* You are viewing Posts Tagged ‘cayenne’

Fire Ant Juice Gourmet Hot Sauce Review

Fire Ant Juice is an award-winning hot sauce that combines a number of different chili peppers with a tropical sweetness that results in a sharp, complex flavor delivering strong heat (and two cute little plastic red ants glued to the neck of the bottle).

With the top three ingredients listed being cayenne, jalapeno, and habanero peppers, heat is uncontested. At the same time, these peppers all have very different flavors, just as their Scoville ratings differ. The blending of the three, therefore, requires a deft hand, just as a blended whisky relies on the expert mixing of various single malts, each with a distinctive characteristic that adds to the whole. Continue Reading

Crazy Mother Pucker’s Cayenne Concoction Hot Sauce

Crazy Mother Pucker’s Cayenne Concoction Hot Sauce is simply a Very Good sauce which deserves accolades. I am sure that everyone in Tallahassee FL and Mobile AL know it and have some in their hot sauce vaults. It comes from Deltin, FL which aside Fort Walton Beach. This is a smallish but very busy resort town on the Barrier Island coast of western Florida.

Fort Walton is a snow-bird destination but the Puckers rely more on the local trade: college students and bureaucrats from the east; red-necks from all over. Note: these are not necessarily distinct groups. Continue Reading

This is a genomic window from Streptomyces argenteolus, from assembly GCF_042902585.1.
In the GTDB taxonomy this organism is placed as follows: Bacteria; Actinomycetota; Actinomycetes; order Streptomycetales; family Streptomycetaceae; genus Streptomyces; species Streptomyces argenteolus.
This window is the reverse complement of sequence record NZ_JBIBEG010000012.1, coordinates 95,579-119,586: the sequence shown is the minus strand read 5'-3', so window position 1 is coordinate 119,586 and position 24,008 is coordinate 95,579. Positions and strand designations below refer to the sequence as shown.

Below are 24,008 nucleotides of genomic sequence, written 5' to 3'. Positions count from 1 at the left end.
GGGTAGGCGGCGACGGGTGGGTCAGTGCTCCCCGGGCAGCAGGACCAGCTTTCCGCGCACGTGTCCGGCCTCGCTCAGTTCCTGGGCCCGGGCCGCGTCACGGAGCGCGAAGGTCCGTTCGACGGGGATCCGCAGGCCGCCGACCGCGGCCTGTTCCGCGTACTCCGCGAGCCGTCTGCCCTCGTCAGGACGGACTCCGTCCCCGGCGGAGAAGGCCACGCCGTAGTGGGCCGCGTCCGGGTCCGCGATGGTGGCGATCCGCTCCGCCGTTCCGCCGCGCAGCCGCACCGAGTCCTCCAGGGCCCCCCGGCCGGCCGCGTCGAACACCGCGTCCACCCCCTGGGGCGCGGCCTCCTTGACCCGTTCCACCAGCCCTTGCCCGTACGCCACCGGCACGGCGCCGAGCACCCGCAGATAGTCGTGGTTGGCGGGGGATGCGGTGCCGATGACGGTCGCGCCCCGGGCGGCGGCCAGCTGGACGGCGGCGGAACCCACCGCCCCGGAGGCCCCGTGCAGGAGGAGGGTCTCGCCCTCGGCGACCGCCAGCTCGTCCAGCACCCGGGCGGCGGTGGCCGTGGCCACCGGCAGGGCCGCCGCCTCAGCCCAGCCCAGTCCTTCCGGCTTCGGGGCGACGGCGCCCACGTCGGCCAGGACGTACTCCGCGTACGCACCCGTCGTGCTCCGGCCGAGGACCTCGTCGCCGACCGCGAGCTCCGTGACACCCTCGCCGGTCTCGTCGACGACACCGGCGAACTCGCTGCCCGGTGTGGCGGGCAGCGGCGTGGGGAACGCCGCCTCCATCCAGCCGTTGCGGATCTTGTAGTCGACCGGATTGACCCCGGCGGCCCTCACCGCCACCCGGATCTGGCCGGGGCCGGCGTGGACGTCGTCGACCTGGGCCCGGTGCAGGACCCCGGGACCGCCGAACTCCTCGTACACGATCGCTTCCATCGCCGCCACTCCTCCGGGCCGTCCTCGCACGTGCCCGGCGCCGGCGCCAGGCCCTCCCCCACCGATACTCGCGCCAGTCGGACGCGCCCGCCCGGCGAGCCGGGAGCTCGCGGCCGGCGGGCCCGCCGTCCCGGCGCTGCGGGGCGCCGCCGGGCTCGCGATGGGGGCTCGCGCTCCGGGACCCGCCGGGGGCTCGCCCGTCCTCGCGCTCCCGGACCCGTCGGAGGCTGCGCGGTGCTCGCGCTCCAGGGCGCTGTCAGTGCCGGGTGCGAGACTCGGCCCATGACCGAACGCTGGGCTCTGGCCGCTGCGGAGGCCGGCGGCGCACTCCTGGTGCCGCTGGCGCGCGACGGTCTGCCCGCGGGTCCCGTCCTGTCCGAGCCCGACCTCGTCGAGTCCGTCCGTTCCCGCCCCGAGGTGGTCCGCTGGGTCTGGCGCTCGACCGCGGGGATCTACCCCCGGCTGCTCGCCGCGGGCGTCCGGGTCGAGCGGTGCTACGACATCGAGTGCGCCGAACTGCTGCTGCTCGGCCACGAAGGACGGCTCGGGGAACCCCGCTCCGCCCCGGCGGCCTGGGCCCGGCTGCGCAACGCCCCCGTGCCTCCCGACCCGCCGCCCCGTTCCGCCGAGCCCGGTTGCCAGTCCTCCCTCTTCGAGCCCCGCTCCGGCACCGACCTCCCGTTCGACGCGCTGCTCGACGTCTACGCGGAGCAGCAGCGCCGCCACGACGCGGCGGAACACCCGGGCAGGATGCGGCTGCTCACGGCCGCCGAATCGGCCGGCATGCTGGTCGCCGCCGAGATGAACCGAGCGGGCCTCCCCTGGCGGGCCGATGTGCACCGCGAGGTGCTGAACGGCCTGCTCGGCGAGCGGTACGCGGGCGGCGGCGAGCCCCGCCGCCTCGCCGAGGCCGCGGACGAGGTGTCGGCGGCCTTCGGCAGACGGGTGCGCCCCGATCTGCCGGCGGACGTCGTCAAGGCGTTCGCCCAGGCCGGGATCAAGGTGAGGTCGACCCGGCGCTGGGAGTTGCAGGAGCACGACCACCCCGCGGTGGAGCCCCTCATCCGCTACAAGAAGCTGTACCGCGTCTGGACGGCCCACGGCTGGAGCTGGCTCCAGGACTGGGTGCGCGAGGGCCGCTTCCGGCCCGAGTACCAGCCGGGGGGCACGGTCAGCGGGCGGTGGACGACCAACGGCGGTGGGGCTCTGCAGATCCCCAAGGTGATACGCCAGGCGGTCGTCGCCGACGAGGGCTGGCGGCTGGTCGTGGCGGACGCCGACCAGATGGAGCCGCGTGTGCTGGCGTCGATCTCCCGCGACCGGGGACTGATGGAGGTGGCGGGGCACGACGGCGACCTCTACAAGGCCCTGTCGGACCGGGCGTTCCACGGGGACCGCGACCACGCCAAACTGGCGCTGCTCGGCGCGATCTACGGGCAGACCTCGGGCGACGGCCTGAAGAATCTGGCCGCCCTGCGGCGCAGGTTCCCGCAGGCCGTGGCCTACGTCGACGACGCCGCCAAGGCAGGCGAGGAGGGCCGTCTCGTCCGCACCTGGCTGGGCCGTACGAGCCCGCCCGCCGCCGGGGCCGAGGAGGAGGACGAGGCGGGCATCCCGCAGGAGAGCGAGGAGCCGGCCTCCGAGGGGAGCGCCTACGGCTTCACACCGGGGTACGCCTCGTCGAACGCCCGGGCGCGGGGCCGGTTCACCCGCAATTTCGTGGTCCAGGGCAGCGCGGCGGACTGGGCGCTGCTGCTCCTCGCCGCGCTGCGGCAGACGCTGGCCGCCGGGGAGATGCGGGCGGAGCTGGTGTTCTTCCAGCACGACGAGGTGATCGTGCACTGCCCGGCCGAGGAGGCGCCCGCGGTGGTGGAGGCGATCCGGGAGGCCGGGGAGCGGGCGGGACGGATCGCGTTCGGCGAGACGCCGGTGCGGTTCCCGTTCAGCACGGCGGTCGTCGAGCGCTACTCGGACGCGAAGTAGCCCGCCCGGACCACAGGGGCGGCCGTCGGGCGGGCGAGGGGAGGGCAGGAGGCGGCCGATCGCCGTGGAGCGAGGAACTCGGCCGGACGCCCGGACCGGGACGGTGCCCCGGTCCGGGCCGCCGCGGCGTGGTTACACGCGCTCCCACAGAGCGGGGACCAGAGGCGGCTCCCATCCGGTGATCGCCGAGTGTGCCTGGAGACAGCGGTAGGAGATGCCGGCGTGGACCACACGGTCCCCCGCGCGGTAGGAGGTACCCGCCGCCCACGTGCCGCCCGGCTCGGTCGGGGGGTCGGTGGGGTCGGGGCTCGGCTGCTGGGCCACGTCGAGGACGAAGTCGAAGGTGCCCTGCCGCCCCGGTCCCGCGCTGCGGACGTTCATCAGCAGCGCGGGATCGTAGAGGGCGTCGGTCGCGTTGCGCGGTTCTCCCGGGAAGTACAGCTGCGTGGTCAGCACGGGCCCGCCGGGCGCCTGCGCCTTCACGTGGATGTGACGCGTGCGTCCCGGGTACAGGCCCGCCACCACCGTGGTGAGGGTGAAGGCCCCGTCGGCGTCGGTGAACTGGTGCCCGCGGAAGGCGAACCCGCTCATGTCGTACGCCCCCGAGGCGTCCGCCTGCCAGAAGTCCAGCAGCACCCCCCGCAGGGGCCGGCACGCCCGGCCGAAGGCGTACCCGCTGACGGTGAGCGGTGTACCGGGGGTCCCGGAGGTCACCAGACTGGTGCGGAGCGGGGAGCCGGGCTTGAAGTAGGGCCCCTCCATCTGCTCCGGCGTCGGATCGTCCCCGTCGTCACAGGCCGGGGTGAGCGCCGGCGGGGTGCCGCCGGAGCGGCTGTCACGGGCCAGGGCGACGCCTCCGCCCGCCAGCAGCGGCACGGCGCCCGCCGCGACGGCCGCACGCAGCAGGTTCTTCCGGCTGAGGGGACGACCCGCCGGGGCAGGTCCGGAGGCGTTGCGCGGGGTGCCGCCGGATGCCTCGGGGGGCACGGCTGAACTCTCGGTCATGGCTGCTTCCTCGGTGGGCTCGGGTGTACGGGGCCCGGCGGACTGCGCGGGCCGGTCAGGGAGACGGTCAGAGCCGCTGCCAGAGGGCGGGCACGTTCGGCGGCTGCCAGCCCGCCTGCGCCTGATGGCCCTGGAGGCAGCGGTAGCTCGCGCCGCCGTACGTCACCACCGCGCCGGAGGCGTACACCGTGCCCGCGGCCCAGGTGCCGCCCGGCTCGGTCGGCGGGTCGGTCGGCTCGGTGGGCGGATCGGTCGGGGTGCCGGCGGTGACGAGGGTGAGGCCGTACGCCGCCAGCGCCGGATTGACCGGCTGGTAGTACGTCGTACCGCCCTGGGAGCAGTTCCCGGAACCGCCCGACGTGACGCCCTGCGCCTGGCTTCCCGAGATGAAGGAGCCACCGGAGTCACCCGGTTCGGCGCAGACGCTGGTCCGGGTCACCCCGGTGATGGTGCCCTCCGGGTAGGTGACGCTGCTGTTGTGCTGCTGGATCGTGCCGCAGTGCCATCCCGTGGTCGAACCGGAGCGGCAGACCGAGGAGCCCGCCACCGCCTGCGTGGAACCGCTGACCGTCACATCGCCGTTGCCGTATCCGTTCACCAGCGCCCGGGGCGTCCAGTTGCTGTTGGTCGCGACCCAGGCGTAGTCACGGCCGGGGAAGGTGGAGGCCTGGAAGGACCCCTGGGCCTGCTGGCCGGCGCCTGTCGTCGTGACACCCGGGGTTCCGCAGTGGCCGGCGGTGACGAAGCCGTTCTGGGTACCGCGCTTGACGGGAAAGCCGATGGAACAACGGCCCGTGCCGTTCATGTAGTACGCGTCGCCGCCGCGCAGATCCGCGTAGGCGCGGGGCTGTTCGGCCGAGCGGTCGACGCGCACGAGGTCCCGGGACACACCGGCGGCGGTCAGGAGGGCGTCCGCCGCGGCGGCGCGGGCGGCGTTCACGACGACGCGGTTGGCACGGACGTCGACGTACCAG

Ass in the Tub Hot Sauce Review

The caution label warns you that this sauce is about as hot as it gets, which any pepper sauce lover will know isn’t true. That bit of hyperbole aside, Ass in the Tub Hot Sauce does pack a pretty good wallop. It burns going in and, I’m guessing, though I haven’t experienced it yet, coming out as well, just like the label says.

The ingredients here are extremely simple. Basically, cayenne peppers, water, and salt. It’s distinct lack of a vinegar base will please those who prefer the pure pepper sauce. This is, in every sense of the word, a pure pepper sauce. There are no additional ingredients to give it a twist. What you taste is what you get. Continue Reading

Blair’s Death Hot Sauce Review

I never get tired of sauces made with peppers. It doesn’t matter if we’re talking about pepper sauce, dipping sauce, wing sauce, or barbecue sauce; if peppers are the point of the sauce, I want to know about it. Of course, the more individual a sauce, the better I like it. After you’ve used as many pepper-based sauces as I have, your palette becomes a bit jaded. It takes a special sauce to get a rise out of me these days.

Enter Blair’s Death Sauce. The name alone gives you an indication of what lies waiting for you within. As a bonus, the sauce comes with a skull key chain attached to the bottle, which, call me a kid, gave me a little rush of excitement. It’s hanging on my key chain right now. Continue Reading

Wild-Mild BBQ Sauce Review